One of the things that I have been told repeatedly since the day Pat was admitted to the hospital is this: Take care of you. Again and again this advice is offered, most recently by a friend who experienced trauma in her life and by the school counselor. Take care of you. It seems simple, right? It's not as easy as it seems.
As a wife we are always taking care of our husband. As a mother we are always taking care of our children. We don't plan for those roles to end. For most women I know this is self-sacrificing service. We rarely say "no" (and when we do, we usually get raked over the coals and berated for our refusal). Over the years we forego nice underwear to buy our kids shoes. We give up hang outs with friends in order to drive our children hither and yon. When grandchildren come along, we give up evenings and weekends to spend time with them. We offer midnight support, hand-holding, hugs, listening ears and whatever is called for. When is there time to take care of ourselves?
Death happened. Devastation ripped open my heart and stomped on it. My life went all topsy-turvy, everything different, foreign, alien. Plans for tomorrow, next week, next month, crushed. Dreams for the future, gone. Finances, housing, insurance - you name it, it is caught up in the vortex. You can't sleep, you can't eat. Anxiety and dread fill your every waking moment. Taking care of you now seems necessary but impossible. How do you take care of you when you are in the midst of a freefall?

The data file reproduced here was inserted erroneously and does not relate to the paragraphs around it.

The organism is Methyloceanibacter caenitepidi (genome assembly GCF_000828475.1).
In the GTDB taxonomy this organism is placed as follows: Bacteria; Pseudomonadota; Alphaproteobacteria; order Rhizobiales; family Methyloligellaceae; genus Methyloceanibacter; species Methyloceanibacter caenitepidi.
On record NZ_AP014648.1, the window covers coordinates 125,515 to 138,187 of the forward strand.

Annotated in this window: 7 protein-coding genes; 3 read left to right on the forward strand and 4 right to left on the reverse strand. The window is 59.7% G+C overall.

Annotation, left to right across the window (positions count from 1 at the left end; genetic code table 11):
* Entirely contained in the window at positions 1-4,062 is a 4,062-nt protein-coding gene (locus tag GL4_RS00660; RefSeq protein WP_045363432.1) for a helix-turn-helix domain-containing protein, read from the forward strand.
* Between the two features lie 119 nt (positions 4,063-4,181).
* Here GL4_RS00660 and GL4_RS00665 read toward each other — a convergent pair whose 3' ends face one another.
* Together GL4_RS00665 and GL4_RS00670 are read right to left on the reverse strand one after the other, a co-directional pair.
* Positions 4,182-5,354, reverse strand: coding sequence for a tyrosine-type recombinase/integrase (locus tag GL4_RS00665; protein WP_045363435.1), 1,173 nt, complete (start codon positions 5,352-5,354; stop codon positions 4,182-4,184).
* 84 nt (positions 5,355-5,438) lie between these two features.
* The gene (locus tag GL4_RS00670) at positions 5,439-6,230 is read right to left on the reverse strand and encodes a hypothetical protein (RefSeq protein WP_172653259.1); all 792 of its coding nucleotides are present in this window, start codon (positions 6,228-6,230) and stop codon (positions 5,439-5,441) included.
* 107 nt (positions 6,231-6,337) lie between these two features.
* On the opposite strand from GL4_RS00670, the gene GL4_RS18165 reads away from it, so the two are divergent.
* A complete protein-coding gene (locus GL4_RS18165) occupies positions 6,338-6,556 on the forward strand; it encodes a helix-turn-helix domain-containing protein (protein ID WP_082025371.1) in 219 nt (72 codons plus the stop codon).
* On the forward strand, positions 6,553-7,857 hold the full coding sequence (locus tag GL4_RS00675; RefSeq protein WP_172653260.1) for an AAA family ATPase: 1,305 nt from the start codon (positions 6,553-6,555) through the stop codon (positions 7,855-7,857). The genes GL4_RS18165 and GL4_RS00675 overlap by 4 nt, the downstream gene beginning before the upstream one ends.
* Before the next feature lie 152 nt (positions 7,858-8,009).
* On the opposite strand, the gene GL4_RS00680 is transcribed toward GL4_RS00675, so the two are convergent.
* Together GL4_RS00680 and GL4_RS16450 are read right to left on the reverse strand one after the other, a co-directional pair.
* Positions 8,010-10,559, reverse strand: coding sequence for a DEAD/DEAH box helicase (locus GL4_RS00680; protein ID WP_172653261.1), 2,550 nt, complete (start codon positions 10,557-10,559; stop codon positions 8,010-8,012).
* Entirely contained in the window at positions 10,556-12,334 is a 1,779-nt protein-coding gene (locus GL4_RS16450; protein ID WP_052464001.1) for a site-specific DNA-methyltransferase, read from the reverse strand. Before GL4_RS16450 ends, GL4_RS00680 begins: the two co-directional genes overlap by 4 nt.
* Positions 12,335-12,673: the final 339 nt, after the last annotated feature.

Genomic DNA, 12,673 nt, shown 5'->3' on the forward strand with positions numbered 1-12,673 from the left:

A fronte praceipitium a tergo lupi - A precipice in front, wolves behind. This is what happens. You start to crawl out from under the pain, under the despair and defeat. You find reasons to wake up and live. And someone finds fault with it -- they want you to be well enough to manage life without assistance, still sad but comfortable enough to not be needy and in their way. Certainly not happy. Never happy. There is apparently a time frame that determines when you are allowed to find happiness or not. If happiness happens to surprise you, damned if it isn't inconvenient and ugly to your critics. By all means, do not be so ridiculous as to hope for there to be any joy to be found in seeing light creep back into your eyes.
Decisions have to be made. Do you sink or do you swim? Do you live or do you die? Do you hover in some half state between life and death just to please someone else who isn't walking the path you are forced to walk? Dum viviumus, vivamus - Epicurus. "When we live, let us live."
I choose happiness. I choose to take care of me.
Holidays: Rosh Hashanah Recipe Round-Up, 2017
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